North Korean nation-state actors linked to the Reconnaissance General Bureau (RGB) have been connected to the JumpCloud hack due to a security oversight that exposed their IP address. The threat intelligence firm Mandiant, owned by Google, attributes the activity to UNC4899, which has similarities with other groups known as Jade Sleet and TraderTraitor. These actors have a history of targeting the blockchain and cryptocurrency sectors.
The group UNC4899, or APT43, has been involved in intelligence gathering and cryptocurrency theft from targeted companies. They utilize Operational Relay Boxes (ORBs) with L2TP IPsec tunnels and commercial VPN providers to conceal their true origin, with commercial VPNs acting as the final hop.
The recent JumpCloud attack, initiated through a spear-phishing campaign, targeted a software solutions entity on June 22, 2023. The attack leveraged a malicious Ruby script (“init.rb”) executed via the JumpCloud agent on June 27, 2023. The incident specifically targeted four Apple systems running macOS Ventura versions 13.3 or 13.4.1, highlighting the actors’ focus on tailored malware for the platform.
The attackers gained initial access by compromising JumpCloud and inserting malicious code into their commands framework. They utilized a lightweight Ruby script to download and execute a second-stage payload called FULLHOUSE.DOORED, followed by deploying additional malware like STRATOFEAR and TIEDYE. TIEDYE showed similarities to RABBITHUNT, a C++ backdoor with communication capabilities over TCP.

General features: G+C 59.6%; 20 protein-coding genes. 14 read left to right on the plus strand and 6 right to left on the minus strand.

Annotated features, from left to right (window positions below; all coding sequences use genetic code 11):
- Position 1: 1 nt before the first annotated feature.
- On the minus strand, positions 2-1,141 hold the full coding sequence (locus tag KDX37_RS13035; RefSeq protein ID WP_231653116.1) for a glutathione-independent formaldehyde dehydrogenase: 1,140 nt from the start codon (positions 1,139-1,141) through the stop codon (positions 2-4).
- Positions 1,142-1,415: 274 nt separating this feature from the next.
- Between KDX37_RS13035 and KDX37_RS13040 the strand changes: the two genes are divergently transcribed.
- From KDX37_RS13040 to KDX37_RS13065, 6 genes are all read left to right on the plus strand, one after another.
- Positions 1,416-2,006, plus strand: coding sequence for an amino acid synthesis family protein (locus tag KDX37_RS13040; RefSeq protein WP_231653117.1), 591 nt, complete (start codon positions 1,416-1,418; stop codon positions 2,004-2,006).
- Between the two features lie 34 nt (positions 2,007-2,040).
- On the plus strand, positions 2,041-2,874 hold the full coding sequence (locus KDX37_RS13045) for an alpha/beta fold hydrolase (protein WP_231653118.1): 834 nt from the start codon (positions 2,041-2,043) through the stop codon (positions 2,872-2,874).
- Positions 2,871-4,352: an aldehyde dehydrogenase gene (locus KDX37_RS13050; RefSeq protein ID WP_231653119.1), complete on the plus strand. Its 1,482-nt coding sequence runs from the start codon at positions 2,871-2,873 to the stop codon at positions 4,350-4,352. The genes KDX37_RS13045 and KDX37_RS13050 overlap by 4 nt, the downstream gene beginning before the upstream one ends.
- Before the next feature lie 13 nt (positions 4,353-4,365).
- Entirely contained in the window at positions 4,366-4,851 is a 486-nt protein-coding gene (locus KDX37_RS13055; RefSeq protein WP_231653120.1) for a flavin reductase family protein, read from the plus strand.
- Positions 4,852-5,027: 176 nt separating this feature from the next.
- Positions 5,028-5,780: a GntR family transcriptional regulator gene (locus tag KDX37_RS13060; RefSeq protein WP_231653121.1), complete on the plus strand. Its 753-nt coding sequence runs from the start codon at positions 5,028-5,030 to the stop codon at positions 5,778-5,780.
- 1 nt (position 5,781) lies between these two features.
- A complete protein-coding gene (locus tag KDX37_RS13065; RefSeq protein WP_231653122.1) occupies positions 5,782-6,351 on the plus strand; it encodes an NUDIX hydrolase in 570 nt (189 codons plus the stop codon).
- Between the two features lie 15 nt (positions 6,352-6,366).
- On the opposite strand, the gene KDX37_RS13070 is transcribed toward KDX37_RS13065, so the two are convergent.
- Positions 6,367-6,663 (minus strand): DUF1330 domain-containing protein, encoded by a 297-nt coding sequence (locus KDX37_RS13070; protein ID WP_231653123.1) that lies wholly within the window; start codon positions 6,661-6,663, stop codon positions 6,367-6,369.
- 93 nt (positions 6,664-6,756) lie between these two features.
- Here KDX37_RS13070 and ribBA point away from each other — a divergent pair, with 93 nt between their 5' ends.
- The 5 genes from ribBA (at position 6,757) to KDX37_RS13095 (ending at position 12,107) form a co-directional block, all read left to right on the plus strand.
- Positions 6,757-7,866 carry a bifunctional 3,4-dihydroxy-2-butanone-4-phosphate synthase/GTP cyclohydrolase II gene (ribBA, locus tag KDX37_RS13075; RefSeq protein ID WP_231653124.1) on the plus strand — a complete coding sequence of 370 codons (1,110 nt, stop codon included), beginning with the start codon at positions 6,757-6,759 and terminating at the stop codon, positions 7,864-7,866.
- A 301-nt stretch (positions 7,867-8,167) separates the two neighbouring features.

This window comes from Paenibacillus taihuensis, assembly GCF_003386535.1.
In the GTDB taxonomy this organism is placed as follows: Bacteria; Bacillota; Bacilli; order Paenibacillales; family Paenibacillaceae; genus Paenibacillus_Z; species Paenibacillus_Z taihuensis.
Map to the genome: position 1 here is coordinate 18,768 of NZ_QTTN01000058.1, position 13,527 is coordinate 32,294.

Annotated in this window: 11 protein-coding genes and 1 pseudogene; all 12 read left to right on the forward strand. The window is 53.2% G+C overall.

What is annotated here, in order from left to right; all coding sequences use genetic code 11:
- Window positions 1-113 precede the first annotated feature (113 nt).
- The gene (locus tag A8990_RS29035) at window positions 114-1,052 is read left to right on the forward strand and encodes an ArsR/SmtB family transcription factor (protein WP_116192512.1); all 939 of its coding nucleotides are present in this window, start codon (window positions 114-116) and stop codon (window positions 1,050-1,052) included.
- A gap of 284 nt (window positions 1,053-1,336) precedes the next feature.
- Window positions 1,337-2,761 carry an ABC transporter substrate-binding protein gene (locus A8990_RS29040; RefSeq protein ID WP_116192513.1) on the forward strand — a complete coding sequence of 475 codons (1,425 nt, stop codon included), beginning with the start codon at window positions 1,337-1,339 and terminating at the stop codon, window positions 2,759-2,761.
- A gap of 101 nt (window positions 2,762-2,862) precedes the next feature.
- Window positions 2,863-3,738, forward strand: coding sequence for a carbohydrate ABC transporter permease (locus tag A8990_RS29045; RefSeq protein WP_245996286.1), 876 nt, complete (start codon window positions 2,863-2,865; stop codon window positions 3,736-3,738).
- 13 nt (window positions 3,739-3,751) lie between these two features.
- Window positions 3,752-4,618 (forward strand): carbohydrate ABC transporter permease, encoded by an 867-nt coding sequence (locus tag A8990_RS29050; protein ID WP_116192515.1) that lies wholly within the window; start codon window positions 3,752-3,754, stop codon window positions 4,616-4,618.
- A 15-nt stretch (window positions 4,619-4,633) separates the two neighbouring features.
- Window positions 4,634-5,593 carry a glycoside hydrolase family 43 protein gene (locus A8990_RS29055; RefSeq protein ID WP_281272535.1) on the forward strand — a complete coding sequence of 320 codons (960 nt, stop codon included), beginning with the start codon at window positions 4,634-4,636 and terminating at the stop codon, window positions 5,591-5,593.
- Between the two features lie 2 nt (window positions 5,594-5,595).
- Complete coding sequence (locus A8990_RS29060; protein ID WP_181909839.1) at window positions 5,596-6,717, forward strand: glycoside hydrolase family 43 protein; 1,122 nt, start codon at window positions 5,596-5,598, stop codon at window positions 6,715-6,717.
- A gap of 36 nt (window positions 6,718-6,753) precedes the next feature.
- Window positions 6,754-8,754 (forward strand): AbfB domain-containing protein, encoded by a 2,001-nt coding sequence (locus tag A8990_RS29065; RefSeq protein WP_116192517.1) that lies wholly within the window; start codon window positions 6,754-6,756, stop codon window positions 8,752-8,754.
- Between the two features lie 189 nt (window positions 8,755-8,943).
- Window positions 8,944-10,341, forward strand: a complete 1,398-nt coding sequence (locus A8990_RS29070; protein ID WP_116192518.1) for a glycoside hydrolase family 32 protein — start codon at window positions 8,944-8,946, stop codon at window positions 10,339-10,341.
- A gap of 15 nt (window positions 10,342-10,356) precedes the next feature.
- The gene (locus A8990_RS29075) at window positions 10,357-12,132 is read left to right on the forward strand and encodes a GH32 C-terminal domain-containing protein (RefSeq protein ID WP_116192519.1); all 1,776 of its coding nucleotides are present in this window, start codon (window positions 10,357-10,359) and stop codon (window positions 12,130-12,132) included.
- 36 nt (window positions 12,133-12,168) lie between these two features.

The Mandiant analysis also links this campaign to an earlier DPRK supply chain compromise, suggesting a financially motivated motive related to targeting cryptocurrency and fintech assets. The report indicates that the threat actors are exploiting vulnerabilities in open-source packages to maximize their reach and distribute malware effectively.
North Korea has a history of using cryptocurrency heists to fund its nuclear weapons program and carrying out cyber espionage for strategic intelligence gathering. The Lazarus Group, known for its state-sponsored attacks, is a prominent threat actor associated with North Korea. Another group, Kimsuky, focuses on spear-phishing attacks against Korean users, distributing malware through disguised document files.
Overall, the North Korean intelligence apparatus shows flexibility and resilience, creating cyber units to meet the country’s needs. These actors employ shared resources, infrastructure, and tactics to execute cyber operations effectively, making them a highly active and dangerous threat group worldwide.